Fry spotted Bender almost instantly, standing up about half way up the tiered seats, right on the centre-line of the pit itself, where presumably he could get the best view. She briefly wondered how he’d managed to score such good seats, then realised she probably didn’t want to know.

Fry pushed and jostled through the crowd, conscious of the body she was still getting used to in some ways. She got close to Bender and saw he was surrounded by hookerbots and hangers-on – somehow, he was making it big tonight. She didn’t know how, or why, but he was. This worried Fry for some reason. She always remembered him as being a bit of an ambitious loser. Perhaps he was just having a run of good luck.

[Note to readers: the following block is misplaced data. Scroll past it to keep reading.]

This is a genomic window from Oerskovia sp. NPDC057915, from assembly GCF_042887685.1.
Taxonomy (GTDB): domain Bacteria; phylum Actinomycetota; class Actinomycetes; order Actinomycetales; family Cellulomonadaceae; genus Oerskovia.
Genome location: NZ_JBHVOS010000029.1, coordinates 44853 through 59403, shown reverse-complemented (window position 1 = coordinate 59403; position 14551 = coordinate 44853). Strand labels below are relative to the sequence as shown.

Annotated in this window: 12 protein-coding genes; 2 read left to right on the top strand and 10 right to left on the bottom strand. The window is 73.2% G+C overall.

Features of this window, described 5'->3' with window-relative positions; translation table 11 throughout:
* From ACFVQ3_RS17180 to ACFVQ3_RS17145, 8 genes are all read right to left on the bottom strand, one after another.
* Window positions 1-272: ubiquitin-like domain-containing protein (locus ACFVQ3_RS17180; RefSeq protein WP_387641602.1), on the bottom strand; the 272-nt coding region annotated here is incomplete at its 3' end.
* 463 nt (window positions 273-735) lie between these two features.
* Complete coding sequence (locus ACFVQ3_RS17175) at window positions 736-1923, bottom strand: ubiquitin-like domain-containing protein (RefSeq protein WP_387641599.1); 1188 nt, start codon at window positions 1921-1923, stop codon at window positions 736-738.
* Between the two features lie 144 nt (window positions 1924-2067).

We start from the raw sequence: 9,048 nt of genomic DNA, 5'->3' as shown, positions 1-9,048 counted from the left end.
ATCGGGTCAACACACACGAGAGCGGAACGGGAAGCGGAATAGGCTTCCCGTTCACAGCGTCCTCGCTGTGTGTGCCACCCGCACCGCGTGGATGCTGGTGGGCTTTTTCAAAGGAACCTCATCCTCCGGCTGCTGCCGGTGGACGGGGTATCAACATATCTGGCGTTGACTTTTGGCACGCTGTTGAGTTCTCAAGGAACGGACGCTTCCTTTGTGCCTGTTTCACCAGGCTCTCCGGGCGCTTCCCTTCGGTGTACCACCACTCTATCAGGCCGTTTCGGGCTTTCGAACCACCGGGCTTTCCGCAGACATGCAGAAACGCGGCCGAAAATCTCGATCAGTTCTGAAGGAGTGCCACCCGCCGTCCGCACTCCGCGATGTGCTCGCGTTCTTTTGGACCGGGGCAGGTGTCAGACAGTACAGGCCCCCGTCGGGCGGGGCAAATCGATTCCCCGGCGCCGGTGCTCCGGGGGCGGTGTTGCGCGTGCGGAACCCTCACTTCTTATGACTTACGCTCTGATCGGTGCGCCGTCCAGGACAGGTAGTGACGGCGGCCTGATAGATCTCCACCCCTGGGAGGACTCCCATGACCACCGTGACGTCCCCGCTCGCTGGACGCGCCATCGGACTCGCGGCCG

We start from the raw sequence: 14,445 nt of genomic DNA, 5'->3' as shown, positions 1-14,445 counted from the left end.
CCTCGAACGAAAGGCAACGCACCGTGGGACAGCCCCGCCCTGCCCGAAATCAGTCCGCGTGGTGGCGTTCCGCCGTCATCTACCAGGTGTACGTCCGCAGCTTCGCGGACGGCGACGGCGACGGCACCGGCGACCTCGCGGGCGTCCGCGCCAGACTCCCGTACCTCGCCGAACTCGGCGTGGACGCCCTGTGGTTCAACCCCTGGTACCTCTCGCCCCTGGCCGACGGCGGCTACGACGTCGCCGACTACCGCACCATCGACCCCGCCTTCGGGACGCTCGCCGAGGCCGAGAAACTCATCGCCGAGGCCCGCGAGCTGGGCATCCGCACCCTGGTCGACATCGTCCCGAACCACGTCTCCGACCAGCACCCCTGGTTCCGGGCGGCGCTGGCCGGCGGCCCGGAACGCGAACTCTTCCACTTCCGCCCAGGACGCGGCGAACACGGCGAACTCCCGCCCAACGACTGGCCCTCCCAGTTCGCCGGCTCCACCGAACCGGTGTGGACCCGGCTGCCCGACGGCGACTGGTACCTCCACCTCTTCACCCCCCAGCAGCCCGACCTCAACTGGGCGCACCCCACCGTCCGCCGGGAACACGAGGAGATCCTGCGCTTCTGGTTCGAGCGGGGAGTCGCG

“Fry!” Bender waved to her, gold rings glinting on his fingers. It was like him to be so ostentatious whenever he got the chance. Fry pushed her way past the last of the crowd and stumbled to a halt beside Bender. “You made it then?”

“No, you’re just imagining I’m here,” Fry said sarcastically. She suddenly felt very tired. Bender motioned for her to an upholstered seat to his right, before clunking down in his own seat. He took out a cigar.

“Mind if I smoke?”

“Go right ahead.” Fry frowned. “Wait, you’ve never asked before.”

“You’ve never been a woman before,” Bender replied. He leaned back and blew a few smoke-rings. “So what do we call you now? Just out of interest you understand, I mean, you’ll have to get new birth certificates and everything so it all has to be in order...”

Fry folded her arms and glared at him. “You are not going to get anywhere near my papers, Bender, I have a credit rating to think about. It was bad enough when you faked the Professor’s social security details to get that car.”